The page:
Studies show that you're more likely to spend more with a credit card than with cash. It can be too tempting to spend your home’s equity when it’s linked to a credit card, a payment method that plenty of people use on a daily basis. The Aven card’s rewards rate (more on that later) further incentivizes consumers to use the card regularly. Using a HELOC to pay for frivolous expenses that would normally break the budget can put your homeownership in jeopardy.

Yes, credit card rewards are a nice perk, but they’re nowhere near as valuable as the roof over your head.

🤓Nerdy Tip

If you want a HELOC but also the convenience of paying with plastic, the Aven card isn’t the only option. Many traditional HELOC accounts come with a card that can be used to make purchases or withdraw cash, much like a debit card, though you won't earn rewards.

3. The rewards rate is high

All purchases made with the Aven credit card earn an unlimited 2% cash back, an excellent flat rate. Cash back is earned as points that can only be redeemed for a statement credit. The statement credit counts as a payment toward the statement balance and minimum payment due. That’s a major departure from other credit cards that don’t consider a statement credit an official payment.

Points earned with the Aven credit card never expire. » BEST: Rewards credit cards right now

4. Interest rates are lower than the industry average

Interest rates on the Aven credit card are significantly lower than what you’d find in other cards. As of May 2023, the average credit card annual percentage rate for cards that charged interest was 20.68%. On the Aven card, interest rates range from 7.99%-15.49%, depending on creditworthiness (as of October 2023). Furthermore, Aven caps APRs at 18% for all cardholders, even if the prime interest rate goes higher.

New cardholders can lower their APR by another 0.25% by enrolling in auto pay.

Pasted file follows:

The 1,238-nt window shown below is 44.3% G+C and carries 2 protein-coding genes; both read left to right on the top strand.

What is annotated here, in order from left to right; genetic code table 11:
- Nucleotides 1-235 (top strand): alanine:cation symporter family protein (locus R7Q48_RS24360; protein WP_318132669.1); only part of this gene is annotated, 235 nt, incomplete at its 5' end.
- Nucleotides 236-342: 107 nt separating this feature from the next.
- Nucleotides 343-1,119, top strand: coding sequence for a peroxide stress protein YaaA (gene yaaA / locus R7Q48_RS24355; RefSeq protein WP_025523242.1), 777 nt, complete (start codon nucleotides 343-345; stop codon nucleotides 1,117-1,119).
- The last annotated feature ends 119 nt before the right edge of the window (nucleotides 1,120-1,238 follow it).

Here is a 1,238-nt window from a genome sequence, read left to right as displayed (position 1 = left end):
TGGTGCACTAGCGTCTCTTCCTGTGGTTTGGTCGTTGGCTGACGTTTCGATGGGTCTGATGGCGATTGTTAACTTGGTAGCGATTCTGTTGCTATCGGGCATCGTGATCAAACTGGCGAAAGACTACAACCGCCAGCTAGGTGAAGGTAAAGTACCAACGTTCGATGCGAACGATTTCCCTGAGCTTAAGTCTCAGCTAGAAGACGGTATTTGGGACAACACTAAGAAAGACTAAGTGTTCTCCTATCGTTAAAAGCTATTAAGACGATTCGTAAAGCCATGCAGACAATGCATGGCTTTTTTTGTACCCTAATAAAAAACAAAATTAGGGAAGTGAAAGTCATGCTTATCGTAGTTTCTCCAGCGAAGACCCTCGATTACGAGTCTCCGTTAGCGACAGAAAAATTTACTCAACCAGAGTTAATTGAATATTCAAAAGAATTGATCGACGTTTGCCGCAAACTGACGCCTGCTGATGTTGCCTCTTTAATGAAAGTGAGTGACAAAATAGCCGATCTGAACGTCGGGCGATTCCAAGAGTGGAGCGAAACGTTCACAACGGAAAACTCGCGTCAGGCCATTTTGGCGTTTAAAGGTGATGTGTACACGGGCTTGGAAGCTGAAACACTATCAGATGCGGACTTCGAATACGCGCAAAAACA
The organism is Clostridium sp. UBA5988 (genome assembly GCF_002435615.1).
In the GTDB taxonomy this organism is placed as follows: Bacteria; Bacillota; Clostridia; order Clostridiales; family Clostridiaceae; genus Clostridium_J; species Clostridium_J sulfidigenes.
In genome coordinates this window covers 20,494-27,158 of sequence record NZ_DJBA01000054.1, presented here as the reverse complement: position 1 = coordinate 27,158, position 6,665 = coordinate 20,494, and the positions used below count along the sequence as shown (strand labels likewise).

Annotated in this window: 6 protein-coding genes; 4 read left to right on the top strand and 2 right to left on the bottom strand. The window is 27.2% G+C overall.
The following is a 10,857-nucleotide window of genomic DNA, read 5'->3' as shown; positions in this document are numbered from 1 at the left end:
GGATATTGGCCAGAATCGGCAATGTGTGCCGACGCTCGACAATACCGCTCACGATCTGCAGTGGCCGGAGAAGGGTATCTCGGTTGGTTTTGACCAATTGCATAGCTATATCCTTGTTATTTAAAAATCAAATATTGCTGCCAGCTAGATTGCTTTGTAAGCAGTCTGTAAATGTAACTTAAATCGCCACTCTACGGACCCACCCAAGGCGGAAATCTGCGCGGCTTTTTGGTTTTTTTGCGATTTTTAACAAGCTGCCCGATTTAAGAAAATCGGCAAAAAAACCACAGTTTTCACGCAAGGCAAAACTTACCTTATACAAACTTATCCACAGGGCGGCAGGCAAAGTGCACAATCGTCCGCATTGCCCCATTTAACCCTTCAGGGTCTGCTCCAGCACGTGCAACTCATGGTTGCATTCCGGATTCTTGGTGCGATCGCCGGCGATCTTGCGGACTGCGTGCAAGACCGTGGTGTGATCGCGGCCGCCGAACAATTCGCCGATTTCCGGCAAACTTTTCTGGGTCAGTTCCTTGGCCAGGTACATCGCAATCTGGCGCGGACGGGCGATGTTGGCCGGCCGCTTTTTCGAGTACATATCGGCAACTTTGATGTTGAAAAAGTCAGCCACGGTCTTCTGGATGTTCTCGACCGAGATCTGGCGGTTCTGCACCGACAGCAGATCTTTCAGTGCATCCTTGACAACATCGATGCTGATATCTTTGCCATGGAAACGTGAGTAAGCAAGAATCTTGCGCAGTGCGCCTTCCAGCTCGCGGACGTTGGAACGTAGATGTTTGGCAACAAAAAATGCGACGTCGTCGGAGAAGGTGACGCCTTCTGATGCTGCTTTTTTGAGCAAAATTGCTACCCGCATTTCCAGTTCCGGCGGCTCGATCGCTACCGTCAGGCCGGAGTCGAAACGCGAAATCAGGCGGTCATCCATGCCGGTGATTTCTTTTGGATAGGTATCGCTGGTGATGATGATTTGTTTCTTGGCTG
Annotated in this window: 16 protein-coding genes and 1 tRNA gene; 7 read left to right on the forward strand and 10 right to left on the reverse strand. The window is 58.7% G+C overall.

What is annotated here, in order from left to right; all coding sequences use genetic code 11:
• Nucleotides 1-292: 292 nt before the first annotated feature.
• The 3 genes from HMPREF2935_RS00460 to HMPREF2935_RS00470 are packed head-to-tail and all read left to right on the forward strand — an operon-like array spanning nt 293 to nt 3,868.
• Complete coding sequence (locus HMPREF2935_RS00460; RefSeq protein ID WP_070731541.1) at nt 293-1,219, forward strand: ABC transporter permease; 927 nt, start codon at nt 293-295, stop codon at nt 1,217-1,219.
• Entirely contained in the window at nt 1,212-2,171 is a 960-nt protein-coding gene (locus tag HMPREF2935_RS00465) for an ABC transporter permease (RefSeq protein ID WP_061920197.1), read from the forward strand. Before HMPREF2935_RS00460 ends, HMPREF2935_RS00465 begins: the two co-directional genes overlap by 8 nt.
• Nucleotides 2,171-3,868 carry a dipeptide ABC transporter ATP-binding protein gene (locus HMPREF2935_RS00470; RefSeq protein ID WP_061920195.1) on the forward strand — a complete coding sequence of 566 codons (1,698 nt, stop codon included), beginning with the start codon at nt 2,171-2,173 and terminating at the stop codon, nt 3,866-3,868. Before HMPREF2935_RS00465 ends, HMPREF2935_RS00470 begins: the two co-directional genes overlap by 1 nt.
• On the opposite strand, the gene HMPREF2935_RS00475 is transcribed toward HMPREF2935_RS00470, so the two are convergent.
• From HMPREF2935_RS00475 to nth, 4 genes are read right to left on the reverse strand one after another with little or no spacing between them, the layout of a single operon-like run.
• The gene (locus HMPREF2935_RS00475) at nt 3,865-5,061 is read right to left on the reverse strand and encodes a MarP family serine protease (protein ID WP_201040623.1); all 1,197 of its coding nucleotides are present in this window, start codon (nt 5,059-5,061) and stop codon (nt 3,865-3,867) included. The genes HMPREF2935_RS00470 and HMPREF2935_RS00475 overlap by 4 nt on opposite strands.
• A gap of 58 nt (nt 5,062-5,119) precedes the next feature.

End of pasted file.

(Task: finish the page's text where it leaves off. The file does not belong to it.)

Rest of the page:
Of course, you’ll never owe interest if you pay off your credit card balances in full every month.

5. Balance transfers are possible — but not advisable — with the Aven credit card 

The Aven card may be used for balance transfers, but think carefully about consolidating debt with this particular card.

At first blush, the Aven card seems to be a good option for moving debt thanks to its relatively low interest rates and 2.5% balance transfer fee. Other credit cards tend to charge at least 3% to move debt.

Citibank Diamond Preferred Credit Card
NerdWallet rating 

However, a credit card specifically designed for balance transfers can easily save you more money, even after factoring in a higher balance transfer fee. The best balance transfer cards, such as the Citi® Diamond Preferred® Card, charge exactly 0% interest on balance transfers for up to 21 months.

Then there’s the matter of turning unsecured debt into debt secured by your home. When you default on unsecured debt, your credit score will probably suffer, and the creditor could garnish your wages or take you to court to recoup missing funds. Those are terrible consequences, yes, but when you default on secured debt, the lender can seize whatever asset is backing the loan, which in the case of the Aven card is your home.

For a cheaper and less risky balance transfer option, consider a balance transfer credit card.

Find the right credit card for you.

Whether you want to pay less interest or earn more rewards, the right card's out there. Just answer a few questions and we'll narrow the search for you.

Get Started
Get more smart money moves – straight to your inbox
Sign up and we’ll send you Nerdy articles about the money topics that matter most to you along with other ways to help you get more from your money.